2016/73: Inflight Science: A Guide to the World from Your Airplane Window -- Brian Clegg
We aren’t entirely sure why Newton came up with the number seven, including those obscure shades indigo and violet, but there’s a strong feeling that he was drawing a parallel with music. In the musical ‘spectrum’ there are seven notes, A to G, before completing the octave and returning to the next A up. Newton, it’s thought, felt that there also ought to be seven colours in the visible spectrum.[loc. 1323]


Entertaining pop-science, just the right length for a 4-hour flight: Clegg explores cloud formation, fractal coastlines, the physics of flight, airport security technologies, volcanoes, oxbow lakes ... It's a light read, with plenty of anecdotes and examples: possibly I was not the target audience, but it passed the time and some of the information was new to me.
2016/72: The Soldier's Scoundrel -- Cat Sebastian
Everywhere he looked there were women trying to help one another in dubious ways when there didn’t seem to be any other solution. [loc. 3585]

non-spoilery )
2016/71: Widdershins -- Jordan L. Hawk
I lied all the time. My life had been nothing but a fable, told to keep society happy, or at least keep it from noticing me. I'd lied about my feelings for Leander, I'd hidden away any spark or sign of passion after coming to manhood, and now I pretended Griffin was merely a good friend. What did one more lie matter? [loc. 3284]

non-spoilery )
2016/70: The Haunting of Hill House -- Shirley Jackson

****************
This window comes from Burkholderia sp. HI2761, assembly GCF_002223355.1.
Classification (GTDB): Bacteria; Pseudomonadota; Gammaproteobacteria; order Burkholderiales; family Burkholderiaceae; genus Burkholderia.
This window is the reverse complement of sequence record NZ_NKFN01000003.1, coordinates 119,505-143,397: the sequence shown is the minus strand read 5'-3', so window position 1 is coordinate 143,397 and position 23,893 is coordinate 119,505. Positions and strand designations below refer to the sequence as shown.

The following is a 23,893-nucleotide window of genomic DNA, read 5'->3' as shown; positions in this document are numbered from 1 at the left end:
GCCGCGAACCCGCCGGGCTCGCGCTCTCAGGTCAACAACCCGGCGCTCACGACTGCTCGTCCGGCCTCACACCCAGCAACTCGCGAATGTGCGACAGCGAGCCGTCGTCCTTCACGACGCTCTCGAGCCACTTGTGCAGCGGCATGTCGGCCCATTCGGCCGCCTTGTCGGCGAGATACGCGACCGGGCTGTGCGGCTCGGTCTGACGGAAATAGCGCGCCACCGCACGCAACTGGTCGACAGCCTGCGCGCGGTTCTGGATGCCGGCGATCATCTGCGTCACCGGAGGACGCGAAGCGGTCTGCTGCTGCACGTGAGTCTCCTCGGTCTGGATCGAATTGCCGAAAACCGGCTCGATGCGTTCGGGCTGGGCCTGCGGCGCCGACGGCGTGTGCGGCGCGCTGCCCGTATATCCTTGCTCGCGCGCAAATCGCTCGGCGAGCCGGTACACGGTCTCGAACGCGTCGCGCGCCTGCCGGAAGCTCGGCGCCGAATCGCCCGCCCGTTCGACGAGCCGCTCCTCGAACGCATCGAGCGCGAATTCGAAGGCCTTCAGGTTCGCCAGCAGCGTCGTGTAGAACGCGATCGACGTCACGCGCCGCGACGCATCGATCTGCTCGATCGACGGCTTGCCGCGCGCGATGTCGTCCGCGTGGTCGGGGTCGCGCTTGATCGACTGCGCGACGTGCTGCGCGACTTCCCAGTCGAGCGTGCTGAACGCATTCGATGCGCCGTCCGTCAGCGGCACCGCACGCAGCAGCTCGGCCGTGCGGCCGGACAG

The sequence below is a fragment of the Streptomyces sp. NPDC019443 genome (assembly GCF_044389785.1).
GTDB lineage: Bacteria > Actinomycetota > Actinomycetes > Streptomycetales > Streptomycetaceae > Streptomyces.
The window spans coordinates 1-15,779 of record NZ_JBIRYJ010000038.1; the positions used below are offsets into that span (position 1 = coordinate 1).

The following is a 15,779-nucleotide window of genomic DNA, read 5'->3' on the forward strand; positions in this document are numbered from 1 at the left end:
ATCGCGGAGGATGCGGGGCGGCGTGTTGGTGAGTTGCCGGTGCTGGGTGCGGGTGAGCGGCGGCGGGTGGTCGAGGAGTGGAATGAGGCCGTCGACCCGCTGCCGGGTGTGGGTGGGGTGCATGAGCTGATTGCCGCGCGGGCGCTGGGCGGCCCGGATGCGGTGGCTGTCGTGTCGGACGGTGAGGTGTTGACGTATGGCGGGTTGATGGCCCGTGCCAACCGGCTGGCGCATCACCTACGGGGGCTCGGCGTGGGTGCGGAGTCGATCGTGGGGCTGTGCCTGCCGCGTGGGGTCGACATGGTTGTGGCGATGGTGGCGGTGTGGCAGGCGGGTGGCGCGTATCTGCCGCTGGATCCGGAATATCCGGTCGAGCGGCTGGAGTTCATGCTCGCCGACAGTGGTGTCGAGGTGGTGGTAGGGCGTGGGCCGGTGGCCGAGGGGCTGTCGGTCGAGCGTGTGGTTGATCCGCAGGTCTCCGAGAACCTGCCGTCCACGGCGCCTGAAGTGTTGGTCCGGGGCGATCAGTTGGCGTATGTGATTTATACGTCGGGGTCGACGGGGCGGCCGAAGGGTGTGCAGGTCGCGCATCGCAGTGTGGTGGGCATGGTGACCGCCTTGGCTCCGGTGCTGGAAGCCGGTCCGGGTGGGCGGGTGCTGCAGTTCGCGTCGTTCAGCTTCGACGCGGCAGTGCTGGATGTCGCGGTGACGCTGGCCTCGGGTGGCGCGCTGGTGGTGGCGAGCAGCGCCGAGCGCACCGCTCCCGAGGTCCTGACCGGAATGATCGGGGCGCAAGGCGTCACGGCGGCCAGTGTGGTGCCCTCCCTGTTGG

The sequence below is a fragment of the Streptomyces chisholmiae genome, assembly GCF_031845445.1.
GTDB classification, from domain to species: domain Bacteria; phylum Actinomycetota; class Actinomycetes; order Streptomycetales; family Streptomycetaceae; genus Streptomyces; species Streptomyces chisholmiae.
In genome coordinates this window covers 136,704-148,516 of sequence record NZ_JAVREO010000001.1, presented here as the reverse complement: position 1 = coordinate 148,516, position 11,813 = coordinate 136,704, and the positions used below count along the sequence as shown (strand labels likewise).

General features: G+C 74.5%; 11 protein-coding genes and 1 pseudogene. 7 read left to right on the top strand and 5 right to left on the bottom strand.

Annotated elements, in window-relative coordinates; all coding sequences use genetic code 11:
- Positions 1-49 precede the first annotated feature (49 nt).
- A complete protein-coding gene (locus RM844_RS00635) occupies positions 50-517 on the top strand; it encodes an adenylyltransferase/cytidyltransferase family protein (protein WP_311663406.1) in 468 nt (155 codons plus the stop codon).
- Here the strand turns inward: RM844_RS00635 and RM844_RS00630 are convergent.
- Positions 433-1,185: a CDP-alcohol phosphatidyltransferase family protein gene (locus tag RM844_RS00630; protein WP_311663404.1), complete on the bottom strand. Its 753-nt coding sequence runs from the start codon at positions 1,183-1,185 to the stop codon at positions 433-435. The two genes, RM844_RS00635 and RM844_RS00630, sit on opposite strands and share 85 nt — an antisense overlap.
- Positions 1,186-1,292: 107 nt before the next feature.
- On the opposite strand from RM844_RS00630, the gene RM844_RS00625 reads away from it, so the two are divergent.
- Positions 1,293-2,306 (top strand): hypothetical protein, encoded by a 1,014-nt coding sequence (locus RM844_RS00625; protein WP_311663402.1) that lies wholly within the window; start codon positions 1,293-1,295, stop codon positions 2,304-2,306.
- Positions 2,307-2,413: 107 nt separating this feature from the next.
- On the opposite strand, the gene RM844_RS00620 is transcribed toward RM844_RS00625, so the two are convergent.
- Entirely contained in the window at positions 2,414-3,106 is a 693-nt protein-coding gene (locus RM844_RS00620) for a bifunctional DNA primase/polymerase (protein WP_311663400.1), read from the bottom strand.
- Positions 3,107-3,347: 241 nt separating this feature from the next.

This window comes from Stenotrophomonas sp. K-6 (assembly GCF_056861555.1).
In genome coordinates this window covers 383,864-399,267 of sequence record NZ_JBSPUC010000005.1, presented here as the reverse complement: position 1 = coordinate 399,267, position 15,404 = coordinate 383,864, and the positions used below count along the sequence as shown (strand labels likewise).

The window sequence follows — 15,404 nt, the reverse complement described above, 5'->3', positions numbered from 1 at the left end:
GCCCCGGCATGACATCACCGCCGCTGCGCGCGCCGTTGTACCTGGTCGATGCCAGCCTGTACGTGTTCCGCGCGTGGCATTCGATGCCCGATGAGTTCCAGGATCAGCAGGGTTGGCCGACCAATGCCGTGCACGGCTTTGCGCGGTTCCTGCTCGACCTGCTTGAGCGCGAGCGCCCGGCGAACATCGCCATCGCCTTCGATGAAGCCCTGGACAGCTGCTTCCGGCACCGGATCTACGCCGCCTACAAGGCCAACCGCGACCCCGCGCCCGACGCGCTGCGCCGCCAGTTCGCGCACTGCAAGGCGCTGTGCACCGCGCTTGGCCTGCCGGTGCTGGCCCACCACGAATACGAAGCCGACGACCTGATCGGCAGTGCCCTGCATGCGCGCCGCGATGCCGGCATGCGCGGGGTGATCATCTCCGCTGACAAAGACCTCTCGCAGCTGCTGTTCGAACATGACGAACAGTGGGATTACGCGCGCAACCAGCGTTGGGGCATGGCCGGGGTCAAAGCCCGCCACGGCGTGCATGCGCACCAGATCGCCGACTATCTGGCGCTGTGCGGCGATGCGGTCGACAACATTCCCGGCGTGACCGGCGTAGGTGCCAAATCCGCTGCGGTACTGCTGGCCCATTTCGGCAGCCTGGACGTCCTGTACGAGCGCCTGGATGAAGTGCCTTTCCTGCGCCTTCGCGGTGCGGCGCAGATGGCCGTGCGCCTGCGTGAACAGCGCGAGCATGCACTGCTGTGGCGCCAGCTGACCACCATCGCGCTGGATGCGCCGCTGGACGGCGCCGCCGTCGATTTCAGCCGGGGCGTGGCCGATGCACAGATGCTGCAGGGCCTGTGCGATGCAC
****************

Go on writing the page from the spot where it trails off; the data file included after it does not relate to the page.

"When I am afraid, I can see perfectly the sensible, beautiful not-afraid side of the world, I can see chairs and tables and windows staying the same, not affected in the least, and I can see things like the careful woven texture of the carpet, not even moving. But when I am afraid I no longer exist in any relation to these things. I suppose because things are not afraid." [loc. 1984]


Eleanor Vance is invited by Doctor Montague, an investigator of the supernatural, to stay for the summer in Hill House, an allegedly-haunted country mansion. vaguely spoilery )
12JAN17: The Trackers of Oxyrhynchus - Tony Harrison (Finborough Theatre, London)
Independent review
I liked this a lot: the theatre was very small, the action immediate and the satyrs very loud. Two British archaeologists, working in Oxyrhynchus (Egypt) in the early years of the twentieth century, become entangled with the fragments of the satyr play they've discovered amongst the endless petitions against homelessness. Bernard Grenfell also finds himself unwilling host to an angry Apollo, who wants his cows back.

Small cast, fascinating shifts of metre and rhyme, some truly funny lines and some audience participation: a powerfully moving play about (among other things) cultural elitism, archaeology versus poverty, and clog-dancing.

29JAN17: Black Sabbath: The End (O2, Greenwich)
Telegraph review
Very, very loud. My companion enjoyed this more than I did, but it was bloody good rock all the same, and though I have not kept up with Sabbath I still recognised quite a few of the songs. 'Paranoid' was fab, and the lighting and stagecraft (giant black and purple balloons! Sabbath confetti! close-ups of ageing hands playing guitar!) very effective.
2016/69: Jackdaw -- KJ Charles
"He's not an evil man, unfortunately ... That makes him all the more harmful. If he as evil, we'd kill him. No, he's ... chaotic."


Ben Spenser has come to London for one purpose: to track down Jonah Pastern, windwalker and thief, and punch him in the face.non-spoilery )
2016/67: A Queer Trade -- KJ Charles
2016/68: Rag and Bone -- KJ Charles
"You act by writing. That is not a crime, and you are not a criminal. It is extraordinarily rare... What's wrong with you is that you've been taught to draw your power down the wrong way. Blood writing is impractical if you use your own blood, and illegal if you don't." [Rag and one, loc. 615]